OK. A lot to think about. This coming week I have workshops with two sections of sophomore English and two sections of social entrepreneurship. Hope to incorporate elements from this great libguide on online search and syntax (http://libraryschool.libguidescms.com/content.php?pid=645906&sid=5346173).   Should provide lots of opportunities to hone #critped and #critlit tools.

First teaching experience – Library Instruction

After action report.

I was so excited about my first day of teaching that I woke up around 2am and was basically awake until daybreak. I got to work around 7am, made photocopies of the scenarios and cut them into individual strips. I decided to add a sixth scenario to allow for three to four person teams. By 7: 30 I was in the library instruction classroom, setting up laptops for each table, opening up and minimizing the sites I wanted to show, and writing my learning objectives on the whiteboard.

Students from the first of four classes arrived at 8am. For the first section, I likely over taught the material, in retrospect, when I should have provided the required material and allowed the embedded tasks in each scenario drive the learning process. For successive sections, having learned that lesson and having seen demonstrated in the stacks the strength of the embedded pedagogy, I turned the dial back, and limited the classroom phase to 10-15 minutes. The teams were randomly arranged and I assigned the scenarios to each team.

On the way to the stacks, we passed a stairwell that had portraits of each university chancellor. To break the ice, theirs and mine, I told a couple of stories about the chancellor for whom the library was named, Hyram Tyram Hunter. Once we reached the stacks, with 45 minutes left in the class period, I turned them loose to accomplish their assigned tasks. Then, along with their instructor, I roamed from team to team, answering their questions and steering them in their search. It was clear that the students were engaged, even animated, and eager to get their task accomplished. I heard some very interesting comments from the team members, which I hope will be included in their postings to Blackboard. Each team was required to post their reflections/findings/conclusions on the exercise on Blackboard.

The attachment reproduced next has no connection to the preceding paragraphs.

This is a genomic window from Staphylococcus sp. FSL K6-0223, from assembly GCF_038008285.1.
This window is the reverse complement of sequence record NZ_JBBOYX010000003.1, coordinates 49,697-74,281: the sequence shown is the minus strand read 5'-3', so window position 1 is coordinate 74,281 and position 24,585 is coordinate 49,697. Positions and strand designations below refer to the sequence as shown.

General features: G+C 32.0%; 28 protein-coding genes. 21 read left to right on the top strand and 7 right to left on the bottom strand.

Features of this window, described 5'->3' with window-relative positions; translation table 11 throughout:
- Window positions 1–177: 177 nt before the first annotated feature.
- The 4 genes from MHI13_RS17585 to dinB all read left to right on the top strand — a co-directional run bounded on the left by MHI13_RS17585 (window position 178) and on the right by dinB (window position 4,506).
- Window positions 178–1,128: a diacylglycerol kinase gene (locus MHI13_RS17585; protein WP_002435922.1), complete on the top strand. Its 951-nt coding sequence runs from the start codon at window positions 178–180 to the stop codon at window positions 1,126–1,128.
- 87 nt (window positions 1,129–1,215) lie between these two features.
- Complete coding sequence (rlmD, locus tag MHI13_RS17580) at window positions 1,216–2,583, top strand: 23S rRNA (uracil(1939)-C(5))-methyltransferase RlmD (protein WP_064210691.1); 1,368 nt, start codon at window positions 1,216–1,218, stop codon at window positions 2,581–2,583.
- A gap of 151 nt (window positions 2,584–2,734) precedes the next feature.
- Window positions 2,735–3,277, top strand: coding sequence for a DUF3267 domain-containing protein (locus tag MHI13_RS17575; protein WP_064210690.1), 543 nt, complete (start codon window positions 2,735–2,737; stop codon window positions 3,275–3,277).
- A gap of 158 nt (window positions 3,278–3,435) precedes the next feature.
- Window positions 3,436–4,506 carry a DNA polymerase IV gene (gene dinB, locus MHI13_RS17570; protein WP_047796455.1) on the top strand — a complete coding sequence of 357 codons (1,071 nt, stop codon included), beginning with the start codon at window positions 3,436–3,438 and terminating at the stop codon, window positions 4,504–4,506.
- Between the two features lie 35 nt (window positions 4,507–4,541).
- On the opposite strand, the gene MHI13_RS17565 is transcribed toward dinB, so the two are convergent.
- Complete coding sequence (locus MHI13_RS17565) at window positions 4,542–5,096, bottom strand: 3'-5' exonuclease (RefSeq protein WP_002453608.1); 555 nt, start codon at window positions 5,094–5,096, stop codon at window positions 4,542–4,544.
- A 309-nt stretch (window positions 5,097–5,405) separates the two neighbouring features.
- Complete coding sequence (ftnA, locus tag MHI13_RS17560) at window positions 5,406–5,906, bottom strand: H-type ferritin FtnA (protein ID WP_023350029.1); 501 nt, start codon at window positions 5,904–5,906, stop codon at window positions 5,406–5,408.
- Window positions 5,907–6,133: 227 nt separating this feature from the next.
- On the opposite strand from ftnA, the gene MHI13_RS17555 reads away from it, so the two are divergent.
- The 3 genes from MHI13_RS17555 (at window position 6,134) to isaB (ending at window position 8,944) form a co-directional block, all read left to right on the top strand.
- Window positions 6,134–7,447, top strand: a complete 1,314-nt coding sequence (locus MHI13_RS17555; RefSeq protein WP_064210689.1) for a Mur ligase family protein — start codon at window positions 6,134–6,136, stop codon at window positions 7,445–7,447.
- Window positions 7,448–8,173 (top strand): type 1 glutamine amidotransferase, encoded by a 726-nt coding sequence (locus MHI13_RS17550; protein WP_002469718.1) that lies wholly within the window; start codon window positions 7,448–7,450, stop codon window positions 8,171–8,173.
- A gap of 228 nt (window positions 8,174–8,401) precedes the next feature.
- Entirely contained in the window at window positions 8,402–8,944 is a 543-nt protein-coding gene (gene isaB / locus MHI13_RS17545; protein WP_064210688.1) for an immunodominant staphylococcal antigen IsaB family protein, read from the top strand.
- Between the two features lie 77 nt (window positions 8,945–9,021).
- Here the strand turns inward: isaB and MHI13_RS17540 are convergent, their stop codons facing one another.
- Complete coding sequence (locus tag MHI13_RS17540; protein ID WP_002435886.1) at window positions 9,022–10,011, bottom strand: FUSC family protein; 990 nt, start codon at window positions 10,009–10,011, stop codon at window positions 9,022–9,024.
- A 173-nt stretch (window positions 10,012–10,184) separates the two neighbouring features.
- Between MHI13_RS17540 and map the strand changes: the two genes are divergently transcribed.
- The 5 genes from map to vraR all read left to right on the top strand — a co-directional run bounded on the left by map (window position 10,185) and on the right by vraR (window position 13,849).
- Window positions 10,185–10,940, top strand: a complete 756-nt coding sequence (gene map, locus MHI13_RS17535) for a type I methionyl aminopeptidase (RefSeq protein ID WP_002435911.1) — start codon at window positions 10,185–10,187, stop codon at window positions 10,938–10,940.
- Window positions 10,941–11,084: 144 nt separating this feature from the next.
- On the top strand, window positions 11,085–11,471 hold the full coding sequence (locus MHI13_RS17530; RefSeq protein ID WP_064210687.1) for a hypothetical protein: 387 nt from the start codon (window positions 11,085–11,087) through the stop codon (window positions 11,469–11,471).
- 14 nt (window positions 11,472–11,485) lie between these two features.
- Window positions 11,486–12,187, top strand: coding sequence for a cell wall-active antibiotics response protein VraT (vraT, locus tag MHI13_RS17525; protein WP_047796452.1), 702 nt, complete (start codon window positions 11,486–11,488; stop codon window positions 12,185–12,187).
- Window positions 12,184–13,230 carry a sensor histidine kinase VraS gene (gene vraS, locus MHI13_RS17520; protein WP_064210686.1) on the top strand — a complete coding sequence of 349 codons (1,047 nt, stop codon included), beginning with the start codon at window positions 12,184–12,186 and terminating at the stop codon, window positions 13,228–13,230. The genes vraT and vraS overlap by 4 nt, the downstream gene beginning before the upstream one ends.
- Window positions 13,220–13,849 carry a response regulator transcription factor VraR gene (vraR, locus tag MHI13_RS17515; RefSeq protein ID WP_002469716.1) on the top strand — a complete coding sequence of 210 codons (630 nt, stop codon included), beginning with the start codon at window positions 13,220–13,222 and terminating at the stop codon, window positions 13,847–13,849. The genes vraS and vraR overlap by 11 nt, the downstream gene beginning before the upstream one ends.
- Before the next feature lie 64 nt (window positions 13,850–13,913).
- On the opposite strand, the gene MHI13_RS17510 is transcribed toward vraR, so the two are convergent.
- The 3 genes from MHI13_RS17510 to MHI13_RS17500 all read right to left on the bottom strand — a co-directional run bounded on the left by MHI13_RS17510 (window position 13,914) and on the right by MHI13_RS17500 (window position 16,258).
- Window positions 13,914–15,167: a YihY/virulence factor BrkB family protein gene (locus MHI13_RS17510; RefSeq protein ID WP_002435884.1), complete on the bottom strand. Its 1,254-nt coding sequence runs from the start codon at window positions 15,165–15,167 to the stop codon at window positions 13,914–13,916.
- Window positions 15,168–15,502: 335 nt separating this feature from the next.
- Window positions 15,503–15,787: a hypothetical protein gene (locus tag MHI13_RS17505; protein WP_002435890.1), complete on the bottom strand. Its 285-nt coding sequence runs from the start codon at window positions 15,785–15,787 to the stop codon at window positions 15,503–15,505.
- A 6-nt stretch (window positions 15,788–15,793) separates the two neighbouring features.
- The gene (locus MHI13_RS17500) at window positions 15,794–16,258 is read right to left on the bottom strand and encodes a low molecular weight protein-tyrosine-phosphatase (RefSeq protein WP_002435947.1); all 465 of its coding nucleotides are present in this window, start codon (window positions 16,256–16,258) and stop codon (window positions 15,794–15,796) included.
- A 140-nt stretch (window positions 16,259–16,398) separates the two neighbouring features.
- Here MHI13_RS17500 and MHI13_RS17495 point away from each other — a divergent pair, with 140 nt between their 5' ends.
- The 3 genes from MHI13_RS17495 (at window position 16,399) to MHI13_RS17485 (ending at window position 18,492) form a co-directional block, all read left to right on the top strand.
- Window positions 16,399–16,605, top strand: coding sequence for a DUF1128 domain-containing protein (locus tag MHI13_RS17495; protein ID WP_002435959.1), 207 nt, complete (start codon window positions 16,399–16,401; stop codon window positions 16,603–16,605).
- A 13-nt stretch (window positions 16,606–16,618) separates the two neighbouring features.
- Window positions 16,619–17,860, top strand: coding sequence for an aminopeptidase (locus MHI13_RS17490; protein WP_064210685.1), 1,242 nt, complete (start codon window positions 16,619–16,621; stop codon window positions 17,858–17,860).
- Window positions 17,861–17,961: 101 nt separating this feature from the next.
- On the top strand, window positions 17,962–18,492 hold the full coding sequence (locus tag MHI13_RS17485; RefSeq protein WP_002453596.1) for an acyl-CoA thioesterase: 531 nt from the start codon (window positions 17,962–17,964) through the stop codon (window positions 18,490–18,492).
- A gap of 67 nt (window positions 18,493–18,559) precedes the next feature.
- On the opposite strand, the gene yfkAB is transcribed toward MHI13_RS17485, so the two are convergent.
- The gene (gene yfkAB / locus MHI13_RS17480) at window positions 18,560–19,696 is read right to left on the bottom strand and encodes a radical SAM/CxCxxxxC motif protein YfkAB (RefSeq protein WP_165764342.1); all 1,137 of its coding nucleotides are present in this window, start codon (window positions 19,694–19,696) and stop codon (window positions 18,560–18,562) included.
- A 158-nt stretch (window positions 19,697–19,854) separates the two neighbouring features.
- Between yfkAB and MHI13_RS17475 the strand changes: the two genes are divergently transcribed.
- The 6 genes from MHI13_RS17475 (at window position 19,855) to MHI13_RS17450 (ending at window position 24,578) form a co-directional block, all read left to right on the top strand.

It appeared that each successive class section achieved the assigned task quicker than the previous section, and by the fourth class, the teams had accomplished the task and made their submission to Blackboard with time to spare in the hour. I wonder if my over-anxiousness at the beginning slowed the first class down a bit, and if the resolution of my anxiety over the course of the morning was reflected in the performance of each section and each team within the sections.

As an aside, I think the students were very excited about the scenarios that had North Carolina content, though they were equally animated by the Paulo Freire and the Ranganathan questions, and in both cases, exceeded the task requirements.

More to follow…

For my Wednesday freshman english classes (stand by for revisions)

Some thoughts on my first teaching experience this week.

1. I don’t want to bore them with silly platitudes about libraries. They’ll just say, “so what?”